Jungle News: February 2, 2003

EBI UPDATE by Lee Ward

Ebi has adjusted quickly to his new situation. He’s fully recovered from his cold, is active and appears to be healthy. He really took to his new space – particularly one perch with a view out the window, and another with a view of the kitchen where his “staff” (that’s me) prepares his meals.

The hammock puzzled him at first, though. This was clearly something new for him and it took a while for him to get the idea that this was a bed. At first he would take his blankets and curl up on the ground. He tentatively explored the strange device for a few days – dropping toys into it, tugging on the sides and eventually jumping in and out, but still he wasn’t sold on the idea until I switched the large, deep hammock for a smaller one. Problem solved! Now when Ebi goes to bed he can curl up in his hammock with his chin propped on the edge to keep an eye on the outside world.

We believe Ebi has been “species isolated” all his life--a monkey alone in a world of people. His attitude toward the monkey housed next to him seems to waver from “who cares” to “hey, watch this” showing off, banging toys and leaping off the ground. But so far most of Ebi’s overtures are directed toward the human primates in the house.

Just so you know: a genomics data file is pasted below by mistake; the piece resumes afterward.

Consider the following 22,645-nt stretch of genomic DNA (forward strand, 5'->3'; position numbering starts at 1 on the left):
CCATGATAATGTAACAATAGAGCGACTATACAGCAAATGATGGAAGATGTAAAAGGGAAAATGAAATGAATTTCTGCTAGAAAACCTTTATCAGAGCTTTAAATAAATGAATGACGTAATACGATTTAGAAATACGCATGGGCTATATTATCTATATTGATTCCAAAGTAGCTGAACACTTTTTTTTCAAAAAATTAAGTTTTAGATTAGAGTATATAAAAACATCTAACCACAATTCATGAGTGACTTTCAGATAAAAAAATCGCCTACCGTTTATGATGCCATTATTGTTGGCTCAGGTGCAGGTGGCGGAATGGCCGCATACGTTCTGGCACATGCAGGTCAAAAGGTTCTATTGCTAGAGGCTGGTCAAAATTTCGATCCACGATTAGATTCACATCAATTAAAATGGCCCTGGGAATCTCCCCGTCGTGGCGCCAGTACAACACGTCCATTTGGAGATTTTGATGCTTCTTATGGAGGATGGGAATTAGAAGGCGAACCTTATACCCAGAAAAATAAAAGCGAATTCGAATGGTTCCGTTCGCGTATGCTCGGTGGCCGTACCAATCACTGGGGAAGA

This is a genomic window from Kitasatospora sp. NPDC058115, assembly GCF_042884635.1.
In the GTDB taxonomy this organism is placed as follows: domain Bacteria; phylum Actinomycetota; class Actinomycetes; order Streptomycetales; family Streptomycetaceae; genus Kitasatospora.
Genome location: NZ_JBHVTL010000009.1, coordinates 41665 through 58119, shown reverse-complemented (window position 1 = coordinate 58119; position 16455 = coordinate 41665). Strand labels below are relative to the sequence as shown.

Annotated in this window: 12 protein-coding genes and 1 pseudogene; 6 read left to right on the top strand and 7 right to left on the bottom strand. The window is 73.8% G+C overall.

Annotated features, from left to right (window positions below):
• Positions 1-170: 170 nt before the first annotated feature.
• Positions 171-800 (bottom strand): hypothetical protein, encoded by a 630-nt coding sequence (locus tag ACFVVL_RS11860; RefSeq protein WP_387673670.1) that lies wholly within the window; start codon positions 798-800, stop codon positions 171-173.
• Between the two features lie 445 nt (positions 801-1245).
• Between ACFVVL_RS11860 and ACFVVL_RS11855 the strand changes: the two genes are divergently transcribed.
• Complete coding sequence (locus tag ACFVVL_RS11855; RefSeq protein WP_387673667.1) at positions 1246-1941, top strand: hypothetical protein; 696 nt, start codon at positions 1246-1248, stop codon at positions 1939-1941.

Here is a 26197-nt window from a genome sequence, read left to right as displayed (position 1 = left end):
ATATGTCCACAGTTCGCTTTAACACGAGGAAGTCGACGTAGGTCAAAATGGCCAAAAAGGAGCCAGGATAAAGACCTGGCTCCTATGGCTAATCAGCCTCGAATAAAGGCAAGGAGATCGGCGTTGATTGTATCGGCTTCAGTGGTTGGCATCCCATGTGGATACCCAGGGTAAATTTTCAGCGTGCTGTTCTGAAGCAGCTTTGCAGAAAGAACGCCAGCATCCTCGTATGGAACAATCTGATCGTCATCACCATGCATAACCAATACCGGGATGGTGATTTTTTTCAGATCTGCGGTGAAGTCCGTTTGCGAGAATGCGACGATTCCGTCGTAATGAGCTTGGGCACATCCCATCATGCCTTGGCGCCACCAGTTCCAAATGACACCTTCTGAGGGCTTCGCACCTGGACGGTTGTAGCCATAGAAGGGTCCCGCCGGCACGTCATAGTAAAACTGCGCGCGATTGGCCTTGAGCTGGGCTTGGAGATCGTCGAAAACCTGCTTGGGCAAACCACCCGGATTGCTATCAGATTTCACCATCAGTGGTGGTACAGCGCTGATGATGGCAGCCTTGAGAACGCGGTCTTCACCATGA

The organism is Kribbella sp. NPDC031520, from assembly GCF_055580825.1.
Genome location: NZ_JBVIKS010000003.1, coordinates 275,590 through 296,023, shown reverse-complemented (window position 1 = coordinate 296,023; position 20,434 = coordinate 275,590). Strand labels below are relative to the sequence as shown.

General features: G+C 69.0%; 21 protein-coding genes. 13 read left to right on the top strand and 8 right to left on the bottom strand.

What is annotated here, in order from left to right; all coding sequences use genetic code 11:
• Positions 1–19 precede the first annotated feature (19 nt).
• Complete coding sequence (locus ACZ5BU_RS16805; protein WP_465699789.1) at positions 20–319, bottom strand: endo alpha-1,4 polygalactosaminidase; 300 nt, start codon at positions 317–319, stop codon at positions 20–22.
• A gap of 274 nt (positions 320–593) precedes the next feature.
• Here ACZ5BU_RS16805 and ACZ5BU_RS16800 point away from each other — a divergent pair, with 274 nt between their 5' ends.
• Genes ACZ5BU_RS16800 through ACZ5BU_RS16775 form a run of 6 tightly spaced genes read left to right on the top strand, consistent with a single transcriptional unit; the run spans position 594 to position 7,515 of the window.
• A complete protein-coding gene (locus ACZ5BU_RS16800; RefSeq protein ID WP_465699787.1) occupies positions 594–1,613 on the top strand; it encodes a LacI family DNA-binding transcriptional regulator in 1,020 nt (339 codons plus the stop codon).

He’s usually fairly polite when interacting with people. He does get cranky sometimes when we put food in his feeder. We wonder if he may have been teased by having food offered and then taken away… or maybe he just thinks the waitress should be bald (ouch!). But usually if I give him a bite to work on as I fill the dish he calms down.

The watering rules are similar. I use a plastic drinking glass to fill his water dispenser, and Ebi insists on having a sip first. With one hand he pulls the glass toward his mouth, takes his drink, then gently pushes the glass away. Then I’m allowed to fill the container. To me, this demonstrates the line that, through mutual respect, we cross to enter each other’s world. It may sound silly, but I wonder if this is how Jane Goodall felt the day the chimpanzee touched her. This single act saying “okay, I’ll let you do that if you allow me to do this” makes my heart leap.

Ebi’s diet takes some extra effort, since his tooth extraction left him “chewing impaired”. I now suspect he’s not completely toothless – there may be one small tooth in the back of his mouth, but it doesn’t help much. He will not eat hard foods at all. Raw vegetables must be cut small and have the rind removed. Large monkey biscuits have to be soaked in water, but the small sized biscuits are acceptable to him – they fit into his mouth so he can suck on them to soften them himself. He’s also happy to munch on canned primate food.